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Re: number of species of dinos

In a message dated 95-10-05 16:06:05 EDT, swf@ElSegundoCA.ATTGIS.COM (Stan
Friesen) writes:

>From: bk090@freenet.carleton.ca (David Brez Carlisle)
> >  If (as
> > I suggested) the real number is more like 100 species at any
> > one time, then the total number of speciess should be about
> > 3,700.
> > 
> > How many species were there in toto?  Anybody?
> > 
>Known or actual?
>My dino list used to have about 400 *genera* in it.  Most of these
>are nomina dubia, which leaves about 100-150 valid genera. At an
>average of about 1.5 species per genus (generous), this gives about
>150-200 described species.
>How many were there actually? Well, Dodson's paper gives estimates
>ranging over an order of magnitude on that.  I.e., we don't really
>know, the best we can do is guess.
>I would be surprised if there were fewer than 1500 species.

Here's my slant on the situation, excerpted from the forthcoming _Mesozoic
Meanderings_ #2:

HOW MANY dinosaurs were there? This question was recently addressed by Dodson
(1990a), who applied statistical methods and a few seemingly reasonable
assumptions about collection and preservation biases to the dinosaur fossil
record. The total number of dinosaur genera that ever lived, according to his
calculations, lies somewhere between 645 and 3285, with a most probable value
between 900 and 1200.
I was asked the same question in an interview for a television show on
dinosaurs, and I estimated the answer differently: Dinosaurs dominated the
world's terrestrial biota for approximately 150 million years. Extant
vertebrates that likewise dominate their domains are bony fish, birds, and
mammals, and there are several thousand species of each: over 20,000 species
of fish, 9672 species of birds, over 3000 species of mammals. The present
epoch is, in my opinion, one of average vertebrate diversity, neither
particularly depauperate nor particularly bounteous, and "several thousand
species" may be taken as characteristic of the diversity of any of the
high-level vertebrate taxa. If anything, the ice ages and the advent of man
have made the present epoch more depauperate than usual. In any case,
exactitude is not necessary in this kind of order-of-magnitude calculation
(as if we could ever know the exact number of vertebrate species that existed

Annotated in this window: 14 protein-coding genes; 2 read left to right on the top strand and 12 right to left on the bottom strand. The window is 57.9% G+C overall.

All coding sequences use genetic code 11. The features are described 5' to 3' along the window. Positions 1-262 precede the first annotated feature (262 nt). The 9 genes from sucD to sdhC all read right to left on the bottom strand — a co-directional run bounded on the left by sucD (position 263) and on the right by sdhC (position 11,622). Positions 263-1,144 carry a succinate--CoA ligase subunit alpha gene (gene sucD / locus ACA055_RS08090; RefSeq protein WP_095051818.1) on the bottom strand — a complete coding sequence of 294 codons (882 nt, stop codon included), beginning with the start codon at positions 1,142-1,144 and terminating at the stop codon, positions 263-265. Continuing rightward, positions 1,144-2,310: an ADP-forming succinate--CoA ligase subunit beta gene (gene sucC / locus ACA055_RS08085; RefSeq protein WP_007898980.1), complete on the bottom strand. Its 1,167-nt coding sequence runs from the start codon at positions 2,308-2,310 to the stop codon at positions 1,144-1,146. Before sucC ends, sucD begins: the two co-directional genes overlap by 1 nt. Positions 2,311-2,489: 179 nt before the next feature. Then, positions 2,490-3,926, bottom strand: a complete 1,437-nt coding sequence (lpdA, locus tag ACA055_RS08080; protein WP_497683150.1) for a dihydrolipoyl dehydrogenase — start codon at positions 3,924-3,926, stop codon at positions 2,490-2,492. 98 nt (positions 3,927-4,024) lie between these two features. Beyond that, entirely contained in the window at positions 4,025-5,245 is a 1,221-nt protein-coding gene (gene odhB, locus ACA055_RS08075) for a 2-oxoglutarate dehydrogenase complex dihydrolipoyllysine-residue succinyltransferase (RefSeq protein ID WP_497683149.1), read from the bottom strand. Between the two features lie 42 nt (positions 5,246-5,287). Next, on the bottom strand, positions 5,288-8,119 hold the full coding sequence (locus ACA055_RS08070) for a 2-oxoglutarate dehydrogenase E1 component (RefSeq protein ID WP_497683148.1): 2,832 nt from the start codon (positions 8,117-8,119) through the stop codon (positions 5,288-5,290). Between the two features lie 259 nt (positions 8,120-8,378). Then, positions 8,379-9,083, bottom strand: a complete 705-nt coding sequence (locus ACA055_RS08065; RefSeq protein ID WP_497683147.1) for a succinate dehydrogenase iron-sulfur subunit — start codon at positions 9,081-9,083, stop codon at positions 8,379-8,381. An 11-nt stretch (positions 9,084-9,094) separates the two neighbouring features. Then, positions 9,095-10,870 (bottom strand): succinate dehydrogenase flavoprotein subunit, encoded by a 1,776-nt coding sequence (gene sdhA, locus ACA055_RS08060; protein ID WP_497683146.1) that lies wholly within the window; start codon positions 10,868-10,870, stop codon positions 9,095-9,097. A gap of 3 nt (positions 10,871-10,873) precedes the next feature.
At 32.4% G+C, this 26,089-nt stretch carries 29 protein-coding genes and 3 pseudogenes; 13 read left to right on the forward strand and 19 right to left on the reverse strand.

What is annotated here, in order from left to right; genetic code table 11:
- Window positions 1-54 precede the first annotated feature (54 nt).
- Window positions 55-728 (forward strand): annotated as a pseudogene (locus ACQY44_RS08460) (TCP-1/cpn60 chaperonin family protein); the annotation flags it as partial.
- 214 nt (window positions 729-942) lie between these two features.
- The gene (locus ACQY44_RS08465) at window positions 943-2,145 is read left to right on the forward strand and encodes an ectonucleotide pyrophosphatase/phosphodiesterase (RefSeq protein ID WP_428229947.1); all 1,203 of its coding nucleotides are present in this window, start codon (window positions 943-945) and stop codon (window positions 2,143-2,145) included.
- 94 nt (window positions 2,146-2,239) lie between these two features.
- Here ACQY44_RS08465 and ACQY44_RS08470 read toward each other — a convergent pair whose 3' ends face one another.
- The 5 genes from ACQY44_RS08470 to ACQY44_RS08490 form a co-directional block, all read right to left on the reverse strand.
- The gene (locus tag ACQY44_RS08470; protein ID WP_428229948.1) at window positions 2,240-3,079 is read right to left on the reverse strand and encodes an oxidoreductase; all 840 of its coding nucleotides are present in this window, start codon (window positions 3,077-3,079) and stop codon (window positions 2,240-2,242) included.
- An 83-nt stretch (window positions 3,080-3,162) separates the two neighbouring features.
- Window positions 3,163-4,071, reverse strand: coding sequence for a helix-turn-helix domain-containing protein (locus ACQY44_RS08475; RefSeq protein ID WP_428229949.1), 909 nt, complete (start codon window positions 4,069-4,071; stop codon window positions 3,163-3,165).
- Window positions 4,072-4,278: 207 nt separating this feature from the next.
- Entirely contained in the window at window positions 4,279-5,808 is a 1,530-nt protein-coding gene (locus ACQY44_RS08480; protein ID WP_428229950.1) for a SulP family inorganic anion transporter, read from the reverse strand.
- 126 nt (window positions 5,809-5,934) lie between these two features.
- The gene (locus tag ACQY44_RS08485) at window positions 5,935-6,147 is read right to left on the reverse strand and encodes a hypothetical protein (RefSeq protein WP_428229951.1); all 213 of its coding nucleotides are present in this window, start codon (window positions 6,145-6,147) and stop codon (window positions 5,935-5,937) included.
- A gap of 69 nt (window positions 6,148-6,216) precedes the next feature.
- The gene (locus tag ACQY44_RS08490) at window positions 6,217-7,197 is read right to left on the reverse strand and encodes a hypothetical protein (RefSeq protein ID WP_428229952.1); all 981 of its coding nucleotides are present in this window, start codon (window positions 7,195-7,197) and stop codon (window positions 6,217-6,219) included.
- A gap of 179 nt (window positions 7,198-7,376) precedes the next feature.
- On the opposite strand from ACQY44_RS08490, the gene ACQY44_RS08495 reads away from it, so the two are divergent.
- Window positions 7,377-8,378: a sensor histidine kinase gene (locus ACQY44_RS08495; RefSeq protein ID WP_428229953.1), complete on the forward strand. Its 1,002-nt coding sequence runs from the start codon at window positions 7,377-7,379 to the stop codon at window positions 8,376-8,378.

during a particular epoch!), so I chose a figure of 6000 as a likely number
of dinosaur species extant at any one time. If, like Dodson, one imagines
dinosaurs to have occupied only megafaunal niches, then the number could well
be substantially smaller. But I believe that the fossil record is hyperbiased
against the preservation of the smaller, Compsognathus-size dinosaurs.
Dinosaurs of this size class, which are known from scattered and fragmentary
remains from all over the world, must have been much more numerous and
diverse than might be imagined solely from the minuscule number of specimens
in the fossil record.

Only two known specimens, one German and one French, have been referred to
the genus Compsognathus. Very few places in the world have the fine-grained
lithographic limestones wherein the fossils of small, delicate-boned
dinosaurs like Compsognathus might be preserved, so it is extremely unlikely
that the only compsognathids that ever lived just happened to live there. I
contend that scores of as-yet-unknown compsognathid species existed
worldwideenough species that two individuals were bound on death to drift
into those rare European limey lagoons to be preserved.
Dinosaur species appear to originate, flourish, and become extinctor evolve
into new speciesduring a span of time considerably less than 4.5 million
years. This figure is obtained simply by dividing the number (four) of
well-known successional dinosaurian faunas in the Campanian to Maastrichtian
of North America (Fox, 1978) into the span of time (18 million years) during
which those faunas endured. On this time scale, even the generic turnover
between the faunas was for all practical purposes complete, and I have not
considered the non-depositional, trangressive periods between the faunas,
when species of intermediate morphology (Horner, Varricchio & Goodwin, 1992)
must have existed, without being preserved.

One hundred fifty million years thus yields some 33 or 34 total species
turnovers among the dinosaurs. When multiplied by an average of 6000 species
per epoch, this gives a grand total of about 200,000 dinosaur species that
ever lived. Assuming a conservative average of 10 species per genussome
extant vertebrate genera have more than 30 species per genus, others only one
or twothis amounts to 20,000 genera: nearly an order of magnitude more than